A business visitor is a foreign national who comes to Canada to participate in international business activities, but who will not enter the Canadian labour market.
Canada is one of the world’s largest economies, attracting thousands of short-term business visitors each year. With an international market-oriented economy and as a member of the Organization for Economic Co-operation (OECD) and the Group of 7 (G7), as well as a signatory to the Canada-United States-Mexico Agreement (CUSMA, or formerly known as NAFTA), Canada strives to ensure that international business visitors can come to Canada on business trips. Subject to the nature of the work, as well as the individual’s nationality, certain business visitors can enter the country to conduct business or trade activity without needing a work permit.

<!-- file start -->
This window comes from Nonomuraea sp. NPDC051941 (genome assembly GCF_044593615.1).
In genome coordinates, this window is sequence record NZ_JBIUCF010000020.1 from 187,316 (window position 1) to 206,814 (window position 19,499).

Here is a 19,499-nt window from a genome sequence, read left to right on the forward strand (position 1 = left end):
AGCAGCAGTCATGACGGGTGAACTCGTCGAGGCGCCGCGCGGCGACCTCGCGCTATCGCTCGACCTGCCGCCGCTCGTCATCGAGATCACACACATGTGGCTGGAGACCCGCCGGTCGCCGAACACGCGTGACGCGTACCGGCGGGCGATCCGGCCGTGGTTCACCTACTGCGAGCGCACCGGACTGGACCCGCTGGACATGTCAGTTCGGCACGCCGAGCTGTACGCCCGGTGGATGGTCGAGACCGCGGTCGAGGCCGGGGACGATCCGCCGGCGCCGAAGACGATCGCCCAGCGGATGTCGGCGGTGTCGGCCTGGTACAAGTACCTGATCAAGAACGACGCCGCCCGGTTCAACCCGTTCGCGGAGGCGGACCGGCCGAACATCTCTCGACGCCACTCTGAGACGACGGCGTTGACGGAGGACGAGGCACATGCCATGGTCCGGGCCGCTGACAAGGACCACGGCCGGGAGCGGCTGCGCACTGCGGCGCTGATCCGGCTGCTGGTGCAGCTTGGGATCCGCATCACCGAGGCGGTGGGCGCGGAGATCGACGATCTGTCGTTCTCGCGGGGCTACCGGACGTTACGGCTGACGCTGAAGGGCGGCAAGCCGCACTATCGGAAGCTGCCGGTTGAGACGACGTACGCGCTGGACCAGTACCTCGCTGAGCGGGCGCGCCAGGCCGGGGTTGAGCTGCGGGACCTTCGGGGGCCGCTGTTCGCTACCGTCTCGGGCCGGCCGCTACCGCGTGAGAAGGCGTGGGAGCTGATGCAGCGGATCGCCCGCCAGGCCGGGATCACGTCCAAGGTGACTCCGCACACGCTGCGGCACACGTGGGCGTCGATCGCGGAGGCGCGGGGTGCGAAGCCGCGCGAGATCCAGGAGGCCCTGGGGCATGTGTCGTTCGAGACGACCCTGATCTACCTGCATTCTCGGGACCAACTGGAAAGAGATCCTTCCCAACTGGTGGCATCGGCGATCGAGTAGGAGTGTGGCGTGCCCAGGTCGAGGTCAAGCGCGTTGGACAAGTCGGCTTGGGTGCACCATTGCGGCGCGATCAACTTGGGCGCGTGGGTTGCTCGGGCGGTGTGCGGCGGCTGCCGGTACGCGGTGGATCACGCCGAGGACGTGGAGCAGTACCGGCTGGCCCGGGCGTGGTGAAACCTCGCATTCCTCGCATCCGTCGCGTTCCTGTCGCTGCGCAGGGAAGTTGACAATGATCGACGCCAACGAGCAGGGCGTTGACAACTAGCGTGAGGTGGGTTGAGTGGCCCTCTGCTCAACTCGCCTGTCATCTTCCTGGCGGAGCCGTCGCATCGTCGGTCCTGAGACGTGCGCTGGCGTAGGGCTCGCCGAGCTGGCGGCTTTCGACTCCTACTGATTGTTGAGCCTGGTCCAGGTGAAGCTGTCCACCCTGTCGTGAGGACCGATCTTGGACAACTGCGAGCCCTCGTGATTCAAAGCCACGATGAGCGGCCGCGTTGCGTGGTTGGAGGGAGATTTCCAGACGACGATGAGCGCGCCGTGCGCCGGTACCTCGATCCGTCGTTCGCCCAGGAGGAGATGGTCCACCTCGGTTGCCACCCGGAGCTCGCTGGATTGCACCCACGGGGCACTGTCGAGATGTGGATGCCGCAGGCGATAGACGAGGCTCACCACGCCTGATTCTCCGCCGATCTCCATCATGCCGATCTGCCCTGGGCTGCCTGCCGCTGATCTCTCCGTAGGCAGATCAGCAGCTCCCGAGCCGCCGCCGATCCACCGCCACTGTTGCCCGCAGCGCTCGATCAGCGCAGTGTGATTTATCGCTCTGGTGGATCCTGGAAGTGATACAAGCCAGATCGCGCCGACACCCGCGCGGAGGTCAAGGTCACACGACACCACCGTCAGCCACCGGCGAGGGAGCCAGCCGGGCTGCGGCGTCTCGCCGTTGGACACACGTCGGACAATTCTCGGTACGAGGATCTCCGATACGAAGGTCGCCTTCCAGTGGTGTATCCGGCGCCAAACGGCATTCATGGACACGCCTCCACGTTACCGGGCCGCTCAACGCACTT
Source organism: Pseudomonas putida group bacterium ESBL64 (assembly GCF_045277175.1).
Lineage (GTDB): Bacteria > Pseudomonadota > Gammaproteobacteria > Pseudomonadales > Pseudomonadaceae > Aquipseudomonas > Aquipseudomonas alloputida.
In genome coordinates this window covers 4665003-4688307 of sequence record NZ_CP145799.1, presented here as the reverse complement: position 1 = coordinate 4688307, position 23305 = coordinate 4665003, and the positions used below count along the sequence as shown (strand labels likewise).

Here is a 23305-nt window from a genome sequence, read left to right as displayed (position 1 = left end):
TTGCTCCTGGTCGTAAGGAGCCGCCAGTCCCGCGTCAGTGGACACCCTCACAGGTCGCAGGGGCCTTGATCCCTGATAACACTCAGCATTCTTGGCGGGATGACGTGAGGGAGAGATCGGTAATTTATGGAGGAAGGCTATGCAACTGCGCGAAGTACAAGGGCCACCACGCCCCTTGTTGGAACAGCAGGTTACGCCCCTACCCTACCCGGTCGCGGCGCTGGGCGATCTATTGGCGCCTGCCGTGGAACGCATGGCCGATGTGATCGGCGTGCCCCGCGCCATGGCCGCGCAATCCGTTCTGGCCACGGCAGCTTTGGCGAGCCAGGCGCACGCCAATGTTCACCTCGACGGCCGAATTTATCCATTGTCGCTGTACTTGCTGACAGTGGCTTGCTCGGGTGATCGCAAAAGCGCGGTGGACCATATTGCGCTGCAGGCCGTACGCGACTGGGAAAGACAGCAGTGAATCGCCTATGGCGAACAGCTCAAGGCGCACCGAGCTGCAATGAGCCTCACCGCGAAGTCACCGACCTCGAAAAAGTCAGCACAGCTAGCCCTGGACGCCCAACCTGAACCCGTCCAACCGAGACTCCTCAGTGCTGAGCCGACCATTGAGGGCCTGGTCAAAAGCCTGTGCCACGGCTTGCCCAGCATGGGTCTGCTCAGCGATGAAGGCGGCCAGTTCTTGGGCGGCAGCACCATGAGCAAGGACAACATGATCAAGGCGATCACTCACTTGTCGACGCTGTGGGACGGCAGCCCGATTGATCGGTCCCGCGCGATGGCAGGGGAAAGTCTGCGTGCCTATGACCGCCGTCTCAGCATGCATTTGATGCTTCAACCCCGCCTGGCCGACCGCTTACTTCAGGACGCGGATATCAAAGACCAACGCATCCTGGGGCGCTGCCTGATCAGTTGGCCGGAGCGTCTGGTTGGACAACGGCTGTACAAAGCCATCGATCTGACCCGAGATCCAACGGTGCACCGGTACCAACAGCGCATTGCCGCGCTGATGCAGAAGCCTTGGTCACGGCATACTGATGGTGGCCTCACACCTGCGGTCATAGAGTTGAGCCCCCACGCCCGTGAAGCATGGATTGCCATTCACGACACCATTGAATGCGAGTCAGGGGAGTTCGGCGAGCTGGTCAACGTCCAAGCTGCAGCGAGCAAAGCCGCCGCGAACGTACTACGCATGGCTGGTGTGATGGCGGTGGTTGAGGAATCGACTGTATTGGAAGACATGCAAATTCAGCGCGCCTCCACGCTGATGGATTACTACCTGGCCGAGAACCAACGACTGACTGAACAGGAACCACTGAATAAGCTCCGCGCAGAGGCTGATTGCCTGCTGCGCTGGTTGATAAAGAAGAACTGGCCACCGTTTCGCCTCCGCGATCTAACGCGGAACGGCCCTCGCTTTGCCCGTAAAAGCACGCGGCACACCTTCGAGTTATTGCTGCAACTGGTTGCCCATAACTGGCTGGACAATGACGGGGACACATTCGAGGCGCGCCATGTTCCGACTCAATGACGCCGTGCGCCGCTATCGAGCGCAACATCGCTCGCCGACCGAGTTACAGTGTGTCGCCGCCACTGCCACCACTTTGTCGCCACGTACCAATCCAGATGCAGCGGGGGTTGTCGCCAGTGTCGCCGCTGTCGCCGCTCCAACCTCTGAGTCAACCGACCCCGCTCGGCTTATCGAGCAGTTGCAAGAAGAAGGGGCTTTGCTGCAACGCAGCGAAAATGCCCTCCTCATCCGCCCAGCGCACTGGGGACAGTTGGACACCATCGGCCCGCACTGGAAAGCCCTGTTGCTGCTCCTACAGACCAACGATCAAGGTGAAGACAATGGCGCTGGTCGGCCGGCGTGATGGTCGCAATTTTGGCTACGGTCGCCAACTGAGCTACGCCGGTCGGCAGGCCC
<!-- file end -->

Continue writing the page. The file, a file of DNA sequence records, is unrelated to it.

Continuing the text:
One can come to Canada under Business Visitor Class if:
- Attending business meetings, conferences, conventions, fairs, etc;
- Buying Canadian goods or services on behalf of a foreign entity;
- Taking orders for goods or services;
- Providing after-sales service, excluding hands-on work in the construction trades;
- Being trained by a Canadian parent company for work outside of Canada; and
- Training employees of a Canadian subsidiary of a foreign company.
- they plan to stay for less than six months,
- they do not plan to enter the Canadian labour market,
- the main place of business, and source of income and profits, is outside Canada,
- they have documents that support their application and
- they meet Canada’s basic entry requirements because they:
- have a valid travel document, such as a passport,
- have enough money for their stay and to return home,
- plan to leave Canada at the end of your visit, and
- are not a criminal, security or health risk to Canadians.